Northern California wildfire is now the largest in the state's history

Last month California experience what was described as a “lightning siege” with more than 10,000 strikes recorded over 72 hours. Here’s a map of the strikes across northern California:


Because of the heat and the dry foliage those strikes set off more than 350 separate fires. Dozens of those fires grew and gradually merged into major wildfires. Currently the so-called August Complex has burned nearly half a million acres and as of yesterday is the largest wildfire in the state’s history.

The August Complex Fire is a combination of 37 fires sparked by lightning in Mendocino National Forest on Aug. 17, the U.S. Forest Service said in a statement. It has so far burned 471,185 acres and is 24 percent contained.

Forest Service spokesman Terry Krasko suggested that the fire may actually be bigger. He said an airplane with infrared capabilities that measure the size of a blaze was out of service Thursday.

The fire became known as the August Complex Fire about five days ago, when numerous blazes combined, Krasko said. Many smaller fires have been extinguished, he said, but larger parts of the fire, including the Doe Fire, continued to grow Thursday afternoon.

Cal Fire published this graphic showing six of the top 20 fires in the state’s history have happened this year and all six are still burning:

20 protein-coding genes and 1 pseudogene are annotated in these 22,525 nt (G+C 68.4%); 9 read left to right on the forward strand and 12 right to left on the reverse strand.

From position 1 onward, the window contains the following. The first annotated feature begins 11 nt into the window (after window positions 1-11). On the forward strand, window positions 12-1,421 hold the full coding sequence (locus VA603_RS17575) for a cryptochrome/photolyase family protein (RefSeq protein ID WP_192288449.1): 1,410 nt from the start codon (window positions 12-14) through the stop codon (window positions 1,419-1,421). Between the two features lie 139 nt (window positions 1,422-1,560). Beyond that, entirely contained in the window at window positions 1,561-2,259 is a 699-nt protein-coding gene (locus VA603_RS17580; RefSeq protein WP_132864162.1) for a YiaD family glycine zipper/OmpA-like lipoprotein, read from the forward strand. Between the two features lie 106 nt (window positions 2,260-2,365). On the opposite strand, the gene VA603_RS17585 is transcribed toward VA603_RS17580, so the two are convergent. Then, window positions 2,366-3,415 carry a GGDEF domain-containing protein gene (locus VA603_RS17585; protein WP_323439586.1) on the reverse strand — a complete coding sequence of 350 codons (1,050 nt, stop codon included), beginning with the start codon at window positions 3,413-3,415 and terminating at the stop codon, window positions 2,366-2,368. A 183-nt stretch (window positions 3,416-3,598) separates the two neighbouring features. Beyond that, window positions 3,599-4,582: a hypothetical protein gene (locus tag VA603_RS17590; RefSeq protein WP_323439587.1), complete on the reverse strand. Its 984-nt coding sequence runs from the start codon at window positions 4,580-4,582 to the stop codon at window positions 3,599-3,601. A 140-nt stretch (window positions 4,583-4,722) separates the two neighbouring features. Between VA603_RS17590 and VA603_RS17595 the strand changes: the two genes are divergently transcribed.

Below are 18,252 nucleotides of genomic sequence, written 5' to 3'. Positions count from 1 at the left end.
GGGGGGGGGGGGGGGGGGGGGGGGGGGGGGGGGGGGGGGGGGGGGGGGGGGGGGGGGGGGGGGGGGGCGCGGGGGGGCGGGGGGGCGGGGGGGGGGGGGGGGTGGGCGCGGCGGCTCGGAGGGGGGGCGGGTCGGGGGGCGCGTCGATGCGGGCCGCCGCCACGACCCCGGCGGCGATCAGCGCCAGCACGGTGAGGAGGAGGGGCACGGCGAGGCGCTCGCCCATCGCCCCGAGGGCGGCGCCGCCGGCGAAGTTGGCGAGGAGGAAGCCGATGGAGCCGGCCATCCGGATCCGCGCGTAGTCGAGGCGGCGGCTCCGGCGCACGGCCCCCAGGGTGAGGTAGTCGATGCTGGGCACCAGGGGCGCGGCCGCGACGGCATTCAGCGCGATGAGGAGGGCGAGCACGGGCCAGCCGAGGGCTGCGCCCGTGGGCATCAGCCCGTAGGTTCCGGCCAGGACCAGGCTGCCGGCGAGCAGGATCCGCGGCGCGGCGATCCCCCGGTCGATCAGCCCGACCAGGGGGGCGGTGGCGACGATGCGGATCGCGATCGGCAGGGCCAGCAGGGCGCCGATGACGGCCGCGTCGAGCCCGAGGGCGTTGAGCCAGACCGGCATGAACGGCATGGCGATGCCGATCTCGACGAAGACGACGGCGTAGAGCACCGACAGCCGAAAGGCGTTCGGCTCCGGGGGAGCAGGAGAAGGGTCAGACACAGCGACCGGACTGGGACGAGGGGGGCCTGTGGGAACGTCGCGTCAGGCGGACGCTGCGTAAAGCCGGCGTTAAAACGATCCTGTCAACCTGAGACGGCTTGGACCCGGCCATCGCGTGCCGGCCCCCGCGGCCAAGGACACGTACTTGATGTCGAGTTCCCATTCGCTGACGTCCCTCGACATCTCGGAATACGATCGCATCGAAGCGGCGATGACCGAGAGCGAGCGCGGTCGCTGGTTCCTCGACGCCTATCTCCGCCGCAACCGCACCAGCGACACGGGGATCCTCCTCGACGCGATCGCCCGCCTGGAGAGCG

Here’s an interactive map showing where all of this is happening. Three of the biggest fires are all north of Sacramento. The August Complex is #4:

A local newspaper, the Mendocino Voice, reports that because of the severity of the situation, firefighters are now being called in from other countries:

Carlson mentioned that over the past few weeks, the August complex has brought in as many resources as possible. “But everyone is short on resources,” Carlson said. “Many fires are threatening homes and burning homes. There’s a limited number of teams and resources.”

However, during tonight’s meeting, a spokesperson said that international firefighting coordination efforts have been activated and that likely, firefighters from Canada, Mexico, and Australia will soon arrive to help fight the fires in the western U.S. However, they don’t know exactly when those firefighters will arrive or where they will be assigned to.

Because of the scale of these fires and the fact that massive fires are also burning in Oregon right now, nearly the entire west coast has been covered in a blanket of smoke:


That smoke has created some very unusual lighting effects in places like San Francisco:

Drone footage:

This is 11 am in the city:

This person took a photo of the sun from Sacramento:

And at some point, a lot of this stuff is going to settle lower in the atmosphere. The prediction for air quality in Los Angeles for the coming week looks really bad:


Here in southern California where I live, the smoke isn’t as thick, so the sky isn’t orange but for the past 2-3 days the air has had a noticeable yellow tint which makes the entire outdoors look like it has been put through an Instagram filter. Ash has been collecting on all of the cars in the neighborhood. We’re really only getting a fraction of what they’re seeing up north but even that is pretty unnerving.

Update: This is crazy. A local news reporter shot this in a little town near Salem, Oregon on Tuesday.

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